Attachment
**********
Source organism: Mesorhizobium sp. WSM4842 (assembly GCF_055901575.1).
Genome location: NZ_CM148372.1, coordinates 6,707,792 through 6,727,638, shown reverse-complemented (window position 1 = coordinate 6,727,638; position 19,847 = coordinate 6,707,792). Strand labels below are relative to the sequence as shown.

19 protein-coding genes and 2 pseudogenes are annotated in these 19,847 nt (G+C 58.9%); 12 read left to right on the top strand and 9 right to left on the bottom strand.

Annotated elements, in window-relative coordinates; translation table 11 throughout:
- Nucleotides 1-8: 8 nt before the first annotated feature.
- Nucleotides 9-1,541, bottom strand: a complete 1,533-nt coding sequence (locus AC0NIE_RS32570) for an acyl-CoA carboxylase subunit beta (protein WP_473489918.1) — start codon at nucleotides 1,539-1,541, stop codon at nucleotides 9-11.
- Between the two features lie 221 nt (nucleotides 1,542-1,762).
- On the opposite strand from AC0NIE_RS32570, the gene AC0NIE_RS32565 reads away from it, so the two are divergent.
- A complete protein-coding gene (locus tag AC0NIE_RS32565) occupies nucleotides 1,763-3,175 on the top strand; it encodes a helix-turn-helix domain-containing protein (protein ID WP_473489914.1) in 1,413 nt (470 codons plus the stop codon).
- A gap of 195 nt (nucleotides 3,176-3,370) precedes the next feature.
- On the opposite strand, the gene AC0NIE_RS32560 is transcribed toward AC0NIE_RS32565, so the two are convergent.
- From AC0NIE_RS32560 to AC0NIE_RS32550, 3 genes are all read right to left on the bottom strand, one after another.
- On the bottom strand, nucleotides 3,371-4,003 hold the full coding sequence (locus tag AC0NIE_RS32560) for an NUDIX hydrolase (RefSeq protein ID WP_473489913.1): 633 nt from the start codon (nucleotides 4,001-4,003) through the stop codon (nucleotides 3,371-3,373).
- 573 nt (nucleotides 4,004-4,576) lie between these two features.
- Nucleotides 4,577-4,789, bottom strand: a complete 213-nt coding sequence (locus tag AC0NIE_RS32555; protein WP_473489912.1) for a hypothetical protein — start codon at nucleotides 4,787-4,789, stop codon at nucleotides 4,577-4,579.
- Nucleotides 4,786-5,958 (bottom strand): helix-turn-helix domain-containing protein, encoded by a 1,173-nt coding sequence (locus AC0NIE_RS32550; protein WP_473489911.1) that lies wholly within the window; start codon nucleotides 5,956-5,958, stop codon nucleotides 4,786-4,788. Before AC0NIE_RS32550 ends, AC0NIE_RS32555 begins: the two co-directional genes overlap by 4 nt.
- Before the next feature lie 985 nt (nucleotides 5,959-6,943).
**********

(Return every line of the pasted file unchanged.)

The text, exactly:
Source organism: Mesorhizobium sp. WSM4842 (assembly GCF_055901575.1).
Genome location: NZ_CM148372.1, coordinates 6,707,792 through 6,727,638, shown reverse-complemented (window position 1 = coordinate 6,727,638; position 19,847 = coordinate 6,707,792). Strand labels below are relative to the sequence as shown.

19 protein-coding genes and 2 pseudogenes are annotated in these 19,847 nt (G+C 58.9%); 12 read left to right on the top strand and 9 right to left on the bottom strand.

Annotated elements, in window-relative coordinates; translation table 11 throughout:
- Nucleotides 1-8: 8 nt before the first annotated feature.
- Nucleotides 9-1,541, bottom strand: a complete 1,533-nt coding sequence (locus AC0NIE_RS32570) for an acyl-CoA carboxylase subunit beta (protein WP_473489918.1) — start codon at nucleotides 1,539-1,541, stop codon at nucleotides 9-11.
- Between the two features lie 221 nt (nucleotides 1,542-1,762).
- On the opposite strand from AC0NIE_RS32570, the gene AC0NIE_RS32565 reads away from it, so the two are divergent.
- A complete protein-coding gene (locus tag AC0NIE_RS32565) occupies nucleotides 1,763-3,175 on the top strand; it encodes a helix-turn-helix domain-containing protein (protein ID WP_473489914.1) in 1,413 nt (470 codons plus the stop codon).
- A gap of 195 nt (nucleotides 3,176-3,370) precedes the next feature.
- On the opposite strand, the gene AC0NIE_RS32560 is transcribed toward AC0NIE_RS32565, so the two are convergent.
- From AC0NIE_RS32560 to AC0NIE_RS32550, 3 genes are all read right to left on the bottom strand, one after another.
- On the bottom strand, nucleotides 3,371-4,003 hold the full coding sequence (locus tag AC0NIE_RS32560) for an NUDIX hydrolase (RefSeq protein ID WP_473489913.1): 633 nt from the start codon (nucleotides 4,001-4,003) through the stop codon (nucleotides 3,371-3,373).
- 573 nt (nucleotides 4,004-4,576) lie between these two features.
- Nucleotides 4,577-4,789, bottom strand: a complete 213-nt coding sequence (locus tag AC0NIE_RS32555; protein WP_473489912.1) for a hypothetical protein — start codon at nucleotides 4,787-4,789, stop codon at nucleotides 4,577-4,579.
- Nucleotides 4,786-5,958 (bottom strand): helix-turn-helix domain-containing protein, encoded by a 1,173-nt coding sequence (locus AC0NIE_RS32550; protein WP_473489911.1) that lies wholly within the window; start codon nucleotides 5,956-5,958, stop codon nucleotides 4,786-4,788. Before AC0NIE_RS32550 ends, AC0NIE_RS32555 begins: the two co-directional genes overlap by 4 nt.
- Before the next feature lie 985 nt (nucleotides 5,959-6,943).